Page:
Trip Start Mar 01, 2006
551Trip End Dec 01, 2007
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I walked around town, visiting the lovely little church, and putting my nose everywhere I could, as usual. I did not see the people I had met teh night before, as they were all lazily sleeping, so I rented a bike and headed out. Houses and fields along the road, animals, old cars and trucks, little shacks selling fresh fruits at local prices, a funerary procession...
The landscape was made of karstic formations, similar to what I had seen in northen Vietnam and Laos, with a ot of vegetation and holes and caves and galleries everywhere on the cliff faces. I reached the cave in which we had been partying the night before, still smelly and sticky from the beer an rhum that had been spiled on the ground. I was dessicated and thirsty, and had the worst lemonade of my trip: zillions of mosquioes where lurking in the cave shade, and I was their only fresh, foreign, juicy tasty food...
The road just after the cave was completely flooded, a guy was waiting there with his bike and his monkey. Obviously his chained monkey was there as a paying attraction for tourists; so I did ostensibly took out my camera but never once pointed it to the monkey. Well actually I did, but not while the guy could see it. That showing him that I was not a potential client for taking pics of his animal earned me a nice discussion, tranquilo, without pressure.
Later a bus crossed the flooded portion. A big, brand new BMW arrived from Vinales, with young rich Cubans aboard. Time to go back to business for the monkeyman.
Back in Vinales, I found some of the crew from the night before, they rented bikes and we headed off to see Los Aquaticos, supposedly a group of people living out there and practising some kind of water rituals as only medicine. Or so the guidebook said.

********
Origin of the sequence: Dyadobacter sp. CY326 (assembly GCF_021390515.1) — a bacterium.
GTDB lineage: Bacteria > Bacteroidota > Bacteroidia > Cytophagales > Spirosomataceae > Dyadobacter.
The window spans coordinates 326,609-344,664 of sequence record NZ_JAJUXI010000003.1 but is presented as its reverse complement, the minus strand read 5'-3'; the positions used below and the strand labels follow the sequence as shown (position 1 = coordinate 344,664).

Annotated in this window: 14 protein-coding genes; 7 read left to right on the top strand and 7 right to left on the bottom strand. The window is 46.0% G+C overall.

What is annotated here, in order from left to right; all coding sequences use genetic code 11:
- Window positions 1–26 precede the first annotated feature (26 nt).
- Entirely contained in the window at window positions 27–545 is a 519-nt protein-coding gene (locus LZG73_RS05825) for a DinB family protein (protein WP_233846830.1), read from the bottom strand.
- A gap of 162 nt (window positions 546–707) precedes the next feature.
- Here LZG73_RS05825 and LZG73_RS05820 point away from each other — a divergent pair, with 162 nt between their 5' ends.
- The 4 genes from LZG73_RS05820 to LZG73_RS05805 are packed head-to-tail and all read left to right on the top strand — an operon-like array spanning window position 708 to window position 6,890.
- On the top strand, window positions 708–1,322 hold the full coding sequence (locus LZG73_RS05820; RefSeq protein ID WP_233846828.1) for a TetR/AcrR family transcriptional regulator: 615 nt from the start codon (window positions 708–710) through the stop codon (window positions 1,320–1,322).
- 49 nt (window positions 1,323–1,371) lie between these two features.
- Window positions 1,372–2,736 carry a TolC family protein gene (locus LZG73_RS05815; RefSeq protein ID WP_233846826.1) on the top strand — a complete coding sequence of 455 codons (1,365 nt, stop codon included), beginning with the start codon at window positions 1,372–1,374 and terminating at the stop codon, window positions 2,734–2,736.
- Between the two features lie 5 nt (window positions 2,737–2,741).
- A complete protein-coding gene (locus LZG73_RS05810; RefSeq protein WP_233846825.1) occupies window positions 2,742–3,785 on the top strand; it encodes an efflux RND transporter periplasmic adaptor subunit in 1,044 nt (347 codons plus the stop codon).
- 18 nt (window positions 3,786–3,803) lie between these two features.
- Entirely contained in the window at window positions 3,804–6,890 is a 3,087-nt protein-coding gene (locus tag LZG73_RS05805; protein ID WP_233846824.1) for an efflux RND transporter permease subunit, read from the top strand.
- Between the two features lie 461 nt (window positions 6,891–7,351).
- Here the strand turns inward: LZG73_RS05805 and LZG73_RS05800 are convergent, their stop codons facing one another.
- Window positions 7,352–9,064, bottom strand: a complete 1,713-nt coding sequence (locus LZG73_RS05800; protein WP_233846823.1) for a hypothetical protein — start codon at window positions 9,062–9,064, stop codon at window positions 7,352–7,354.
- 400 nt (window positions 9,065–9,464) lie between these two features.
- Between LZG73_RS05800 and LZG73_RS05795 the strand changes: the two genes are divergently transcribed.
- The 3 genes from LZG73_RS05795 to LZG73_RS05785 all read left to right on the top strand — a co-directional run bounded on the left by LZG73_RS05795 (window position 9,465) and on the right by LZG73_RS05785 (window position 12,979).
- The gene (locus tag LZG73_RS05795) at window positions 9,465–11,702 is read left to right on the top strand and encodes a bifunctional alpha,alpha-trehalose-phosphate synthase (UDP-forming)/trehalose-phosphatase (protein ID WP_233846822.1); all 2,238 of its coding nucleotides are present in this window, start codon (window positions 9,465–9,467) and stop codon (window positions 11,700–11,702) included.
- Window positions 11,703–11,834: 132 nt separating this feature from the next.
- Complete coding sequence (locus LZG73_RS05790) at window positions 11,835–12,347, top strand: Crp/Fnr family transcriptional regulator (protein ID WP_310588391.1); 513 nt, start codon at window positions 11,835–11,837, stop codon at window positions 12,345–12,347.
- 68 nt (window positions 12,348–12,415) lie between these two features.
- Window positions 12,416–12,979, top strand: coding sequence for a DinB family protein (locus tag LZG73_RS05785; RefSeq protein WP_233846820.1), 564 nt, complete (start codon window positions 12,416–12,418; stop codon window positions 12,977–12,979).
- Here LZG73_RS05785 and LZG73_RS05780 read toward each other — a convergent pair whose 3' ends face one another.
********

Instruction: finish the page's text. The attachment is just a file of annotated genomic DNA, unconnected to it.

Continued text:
I took the lead of teh expedition, which ended up being much longer and hazardous than expected, only the five bravest made it to Los Aquaticos. En route, we met people who wanted to cook for us (for a price), little info as how to get to our destination. Eventually making our way thanks to people who had nothing to sell to us.
A group was playing a very serious game of dominoes under the shade of a tree. They offered to keep our bikes, as the trail was really wet and muddy. We came acrossa familly who was quite isolated. But they had solar panels, transformer, and batteries, complete with TV and stereo... the power supply came from the government, using foreign aid (in that case French material) to provide electricity to the farmers. I don't know if they realized the price of that equipment, I did not tell them anyway. Nice example of how things are wanted to be in a socialist country, even though most of the things here did not work that way.
Finally we reached Los Aquaticos, with a beauty of a view over the valley. Getting there was quite a trip in itself, considering that we had thought it was a mere half hour away. We were welcomed with mango juice, and offered a meal. Not bad. But bloody expensive. We had not asked the price beforehand, which is a clearcut case of: you pay the max! All of a sudden the gentle hospitality of the Aquaticos people was not so aggreable.
Still, we got to talk with them about their relatively remote existence, how they managed the education of kids (good govt infrastructure for that), but when we saw how much they carged the tourists we measured better how they could cumulate advantages and advantages...
Asking about the water cure, they proposed us a dip in a cold bathtub for something like 25 dollars! No way!
Westarted the expedition back, retrieved our bikes and left some money to the folks for keeping them... hey, they had not asked for anything, which was a good reason to give them something, all the while letting them think that they SHOULD ask for something... travellers ethics, no rules about that!
Oh did I mention that hideous fresco, painted over a huge cliff, depicting the hostory f life, including huge ugly dinosaurs? Well, not that it's worth mentioning anyway, but apparently it IS a tourist attraction.
We met up with other travellers who had been exercising... by the camping swimming pool, and somehow took them back on our bikes. In Vinales met up with those who had gone back earlier for salsa lessons, and we all gathered in the evening for a nice concert and some more chatting and tentative dancing.